Questions remain about what sustainable beef production means, while distrust continues between groups
PHOENIX, Ariz. — An American initiative established to advance beef sustainability has released a set of indicators designed to guide the sector toward becoming more economically, environmentally and socially sustainable.
But convincing those in the trade to get on board could be a challenge.
There is probably no extra money in it, there are lingering questions about what sustainable beef production means and a level of distrust continues as groups with divergent opinions meet at the roundtable.
The United States Roundtable for Sustainable Beef consists of members from throughout the beef value chain. Its goal is the improvement in sustainability of the U.S. beef value chain.
McDonald’s Corp., a charter member of the U.S. and global roundtables, plans a pilot with suppliers across the value chain to test the indicators, said company representative, Rickette Collins.
McDonald’s customers want to know that it is a responsible player, she said.
“It is something we value in many of our supply chains,” she said during a session at the National Cattlemen’s Beef Association convention held in Phoenix from Jan. 30 to Feb.2.
The company promised by the end of 2020 to source a portion of its beef from sustainable suppliers in its top 10 markets that make up more than 85 percent of its beef volume.
Those who have to do the actual work on the ground said a checklist offers a path to continuous improvement for any operation that may already be doing a good job.
“That doesn’t mean we can’t get better. Continuous improvement is inherent in ranching,” said California rancher Mike Williams.
“There are ways to educate and do research and do practices to show producers better ways to run their ranches. If you run your ranch better, you will see economic benefit,” he said.
Representatives from the ranching community, feedlots and processors, as well as corporate partners like McDonald’s and Cargill Meat Solutions, acknowledged lingering skepticism surrounds the program.
More companies are adopting the concept of sustainability as part of their corporate policies, said Glen Dolezal of Cargill.
But the program must offer practical, science-based and scalable solutions to manage environmental footprint, water resources, antibiotics, animal welfare, waste, worker safety and sustainable feed, he said.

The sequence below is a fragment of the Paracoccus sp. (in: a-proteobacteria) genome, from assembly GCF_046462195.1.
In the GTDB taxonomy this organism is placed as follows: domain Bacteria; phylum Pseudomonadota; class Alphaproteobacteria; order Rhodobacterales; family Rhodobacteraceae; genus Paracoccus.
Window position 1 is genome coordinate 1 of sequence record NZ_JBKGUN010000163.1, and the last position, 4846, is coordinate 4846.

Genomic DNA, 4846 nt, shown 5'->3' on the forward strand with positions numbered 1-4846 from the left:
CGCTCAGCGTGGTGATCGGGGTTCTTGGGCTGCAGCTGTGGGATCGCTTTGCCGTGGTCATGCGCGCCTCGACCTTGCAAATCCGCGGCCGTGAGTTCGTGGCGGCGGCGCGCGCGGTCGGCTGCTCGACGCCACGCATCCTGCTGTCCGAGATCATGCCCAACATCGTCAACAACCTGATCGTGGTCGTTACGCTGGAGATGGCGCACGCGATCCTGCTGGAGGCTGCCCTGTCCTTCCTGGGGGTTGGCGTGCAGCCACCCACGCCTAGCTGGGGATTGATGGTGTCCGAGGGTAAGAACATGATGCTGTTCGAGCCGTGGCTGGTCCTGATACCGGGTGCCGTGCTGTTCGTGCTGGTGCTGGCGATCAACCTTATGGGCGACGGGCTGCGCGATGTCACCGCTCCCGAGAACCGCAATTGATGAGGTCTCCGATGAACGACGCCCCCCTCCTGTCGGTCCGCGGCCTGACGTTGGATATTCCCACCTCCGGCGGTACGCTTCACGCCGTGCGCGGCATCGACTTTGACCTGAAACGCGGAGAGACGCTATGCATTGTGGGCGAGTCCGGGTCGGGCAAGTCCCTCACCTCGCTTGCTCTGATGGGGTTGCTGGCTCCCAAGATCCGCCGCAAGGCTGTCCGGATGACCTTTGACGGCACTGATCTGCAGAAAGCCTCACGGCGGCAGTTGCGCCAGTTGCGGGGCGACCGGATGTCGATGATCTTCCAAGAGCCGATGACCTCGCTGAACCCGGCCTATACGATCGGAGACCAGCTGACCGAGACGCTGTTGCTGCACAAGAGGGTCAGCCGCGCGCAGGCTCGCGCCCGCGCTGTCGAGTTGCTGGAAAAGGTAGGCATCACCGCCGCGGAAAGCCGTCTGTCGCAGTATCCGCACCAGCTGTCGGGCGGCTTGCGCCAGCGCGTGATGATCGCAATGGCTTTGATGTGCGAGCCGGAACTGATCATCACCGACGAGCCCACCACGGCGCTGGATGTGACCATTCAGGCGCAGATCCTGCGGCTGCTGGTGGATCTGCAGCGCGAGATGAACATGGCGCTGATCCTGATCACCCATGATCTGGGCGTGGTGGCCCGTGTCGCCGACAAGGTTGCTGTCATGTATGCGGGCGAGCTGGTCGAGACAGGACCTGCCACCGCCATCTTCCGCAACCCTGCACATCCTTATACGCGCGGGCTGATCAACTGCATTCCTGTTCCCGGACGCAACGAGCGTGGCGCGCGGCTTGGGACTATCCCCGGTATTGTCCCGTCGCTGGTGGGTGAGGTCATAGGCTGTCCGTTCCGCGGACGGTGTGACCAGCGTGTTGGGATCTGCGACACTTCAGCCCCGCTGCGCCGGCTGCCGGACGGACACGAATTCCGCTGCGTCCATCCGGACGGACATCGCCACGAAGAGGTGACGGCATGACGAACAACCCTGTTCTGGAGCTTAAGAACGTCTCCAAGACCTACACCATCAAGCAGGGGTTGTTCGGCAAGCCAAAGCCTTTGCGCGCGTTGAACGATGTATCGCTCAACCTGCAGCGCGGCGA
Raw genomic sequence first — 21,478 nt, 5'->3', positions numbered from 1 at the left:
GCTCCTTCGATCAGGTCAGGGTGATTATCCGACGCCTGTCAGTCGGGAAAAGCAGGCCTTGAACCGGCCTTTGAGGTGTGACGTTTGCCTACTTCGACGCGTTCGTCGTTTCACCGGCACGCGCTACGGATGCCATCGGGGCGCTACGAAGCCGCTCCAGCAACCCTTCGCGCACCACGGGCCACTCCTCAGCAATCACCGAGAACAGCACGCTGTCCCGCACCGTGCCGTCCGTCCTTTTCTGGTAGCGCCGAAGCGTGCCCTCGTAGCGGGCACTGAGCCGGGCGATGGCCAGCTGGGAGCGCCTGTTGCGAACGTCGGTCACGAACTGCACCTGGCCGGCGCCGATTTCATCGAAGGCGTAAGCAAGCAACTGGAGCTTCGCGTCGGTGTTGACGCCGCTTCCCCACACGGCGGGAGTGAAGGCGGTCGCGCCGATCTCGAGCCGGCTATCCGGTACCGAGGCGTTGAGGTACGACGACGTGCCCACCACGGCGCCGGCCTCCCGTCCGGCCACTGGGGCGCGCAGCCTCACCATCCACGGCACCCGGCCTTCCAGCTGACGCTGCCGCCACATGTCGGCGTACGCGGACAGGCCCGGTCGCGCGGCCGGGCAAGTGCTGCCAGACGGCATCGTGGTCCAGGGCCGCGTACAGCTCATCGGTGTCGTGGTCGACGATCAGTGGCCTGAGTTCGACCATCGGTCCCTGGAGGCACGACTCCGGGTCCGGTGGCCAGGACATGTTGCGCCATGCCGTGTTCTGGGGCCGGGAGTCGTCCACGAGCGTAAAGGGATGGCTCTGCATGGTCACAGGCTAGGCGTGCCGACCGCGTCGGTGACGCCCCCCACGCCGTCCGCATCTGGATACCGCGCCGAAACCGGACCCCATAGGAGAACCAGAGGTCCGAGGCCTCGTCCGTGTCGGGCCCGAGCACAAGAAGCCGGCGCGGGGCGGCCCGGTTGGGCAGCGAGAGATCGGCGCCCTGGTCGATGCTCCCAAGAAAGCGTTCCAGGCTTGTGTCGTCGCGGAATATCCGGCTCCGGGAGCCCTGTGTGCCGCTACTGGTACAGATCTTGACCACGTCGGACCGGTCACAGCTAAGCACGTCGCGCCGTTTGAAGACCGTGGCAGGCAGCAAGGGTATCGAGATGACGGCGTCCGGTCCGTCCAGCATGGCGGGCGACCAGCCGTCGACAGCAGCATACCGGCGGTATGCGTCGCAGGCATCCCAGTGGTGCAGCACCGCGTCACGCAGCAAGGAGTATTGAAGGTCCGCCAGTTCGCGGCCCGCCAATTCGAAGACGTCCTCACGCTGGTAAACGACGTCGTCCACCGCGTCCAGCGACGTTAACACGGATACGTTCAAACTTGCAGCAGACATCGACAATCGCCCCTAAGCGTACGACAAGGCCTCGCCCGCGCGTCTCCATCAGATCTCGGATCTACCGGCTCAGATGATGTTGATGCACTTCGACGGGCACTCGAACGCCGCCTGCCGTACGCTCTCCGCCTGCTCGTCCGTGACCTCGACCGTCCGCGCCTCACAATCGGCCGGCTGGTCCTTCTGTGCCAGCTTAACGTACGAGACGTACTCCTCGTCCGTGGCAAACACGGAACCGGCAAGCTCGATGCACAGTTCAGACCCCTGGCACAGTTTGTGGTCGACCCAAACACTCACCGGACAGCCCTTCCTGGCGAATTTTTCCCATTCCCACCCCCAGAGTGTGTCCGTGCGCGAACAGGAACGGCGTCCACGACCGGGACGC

“I believe the beef industry is sustainable today,” said Tom McDonald, vice-president of JBS Five Rivers Cattle Feeding Co. and a member of the roundtable.
“I believe the fact that feed yards exist is a testament to the efficiency of our industry, not only doing more with less, but taking care of our people, our cattle and the environment and still making enough money to keep everything running is sustainability,” he said.
Sitting down at the table with members from the environmental community was an uneasy experience, said McDonald.
“I didn’t trust those guys,” he said.
However, part of the deal is working with groups that hold opposing opinions about food production.
“It is important to listen to all sides,” said Dolezal. “We work with them because we don’t want to be surprised. We want to know what is coming next.”
Some members seated around the table may never see eye-to-eye, but there is a willingness to listen, said Williams.
“I may not agree with the World Wildlife Fund about wolves but maybe they are learning my economic viability is important to wildlife sustainability,” he said.
Canada’s experience with non-governmental organizations has been mostly positive, said Dennis Laycraft, past-chair of the Global Round Table and executive vice-president of the Canadian Cattlemen’s Association.
“The benefit of that co-operation is really quite remarkable,” he said.
“They are changing more than we are changing as a result of the interaction of beef ranchers, feedlot operators.”
Membership at the table is voted on so those groups seeking to destroy the beef industry are unlikely to get a seat.
Laycraft said connections are critical among opposing groups to prevent bad government policy. Proving beef production is a sustainable process could head off proposals like a tax on meat.
“If we don’t connect with them, we are starting to see all these ill-conceived ideas,” he said.
Canada has already launched its list of sustainability indicators and McDonald’s tested the program to see if it was possible two years ago.
The next Canadian pilot project involves companies like Cargill and Cara Foods offering a financial bonus to those who provide certified sustainable beef.